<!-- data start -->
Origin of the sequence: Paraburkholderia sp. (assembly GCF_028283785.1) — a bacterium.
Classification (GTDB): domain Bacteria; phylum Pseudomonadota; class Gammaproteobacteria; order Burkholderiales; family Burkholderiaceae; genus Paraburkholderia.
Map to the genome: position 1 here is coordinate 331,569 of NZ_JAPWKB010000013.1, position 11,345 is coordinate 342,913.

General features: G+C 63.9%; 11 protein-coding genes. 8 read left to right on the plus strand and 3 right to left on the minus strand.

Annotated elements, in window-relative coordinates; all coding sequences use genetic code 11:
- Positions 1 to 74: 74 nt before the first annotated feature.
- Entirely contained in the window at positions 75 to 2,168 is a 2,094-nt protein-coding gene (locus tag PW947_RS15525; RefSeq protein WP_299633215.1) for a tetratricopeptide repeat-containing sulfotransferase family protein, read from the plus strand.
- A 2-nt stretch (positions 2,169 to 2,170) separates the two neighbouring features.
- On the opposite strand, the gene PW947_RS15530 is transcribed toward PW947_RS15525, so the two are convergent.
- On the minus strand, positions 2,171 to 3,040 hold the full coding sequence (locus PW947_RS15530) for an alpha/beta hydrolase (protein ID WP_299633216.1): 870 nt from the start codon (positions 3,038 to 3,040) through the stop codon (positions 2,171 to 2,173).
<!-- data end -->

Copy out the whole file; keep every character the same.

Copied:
Origin of the sequence: Paraburkholderia sp. (assembly GCF_028283785.1) — a bacterium.
Classification (GTDB): domain Bacteria; phylum Pseudomonadota; class Gammaproteobacteria; order Burkholderiales; family Burkholderiaceae; genus Paraburkholderia.
Map to the genome: position 1 here is coordinate 331,569 of NZ_JAPWKB010000013.1, position 11,345 is coordinate 342,913.

General features: G+C 63.9%; 11 protein-coding genes. 8 read left to right on the plus strand and 3 right to left on the minus strand.

Annotated elements, in window-relative coordinates; all coding sequences use genetic code 11:
- Positions 1 to 74: 74 nt before the first annotated feature.
- Entirely contained in the window at positions 75 to 2,168 is a 2,094-nt protein-coding gene (locus tag PW947_RS15525; RefSeq protein WP_299633215.1) for a tetratricopeptide repeat-containing sulfotransferase family protein, read from the plus strand.
- A 2-nt stretch (positions 2,169 to 2,170) separates the two neighbouring features.
- On the opposite strand, the gene PW947_RS15530 is transcribed toward PW947_RS15525, so the two are convergent.
- On the minus strand, positions 2,171 to 3,040 hold the full coding sequence (locus PW947_RS15530) for an alpha/beta hydrolase (protein ID WP_299633216.1): 870 nt from the start codon (positions 3,038 to 3,040) through the stop codon (positions 2,171 to 2,173).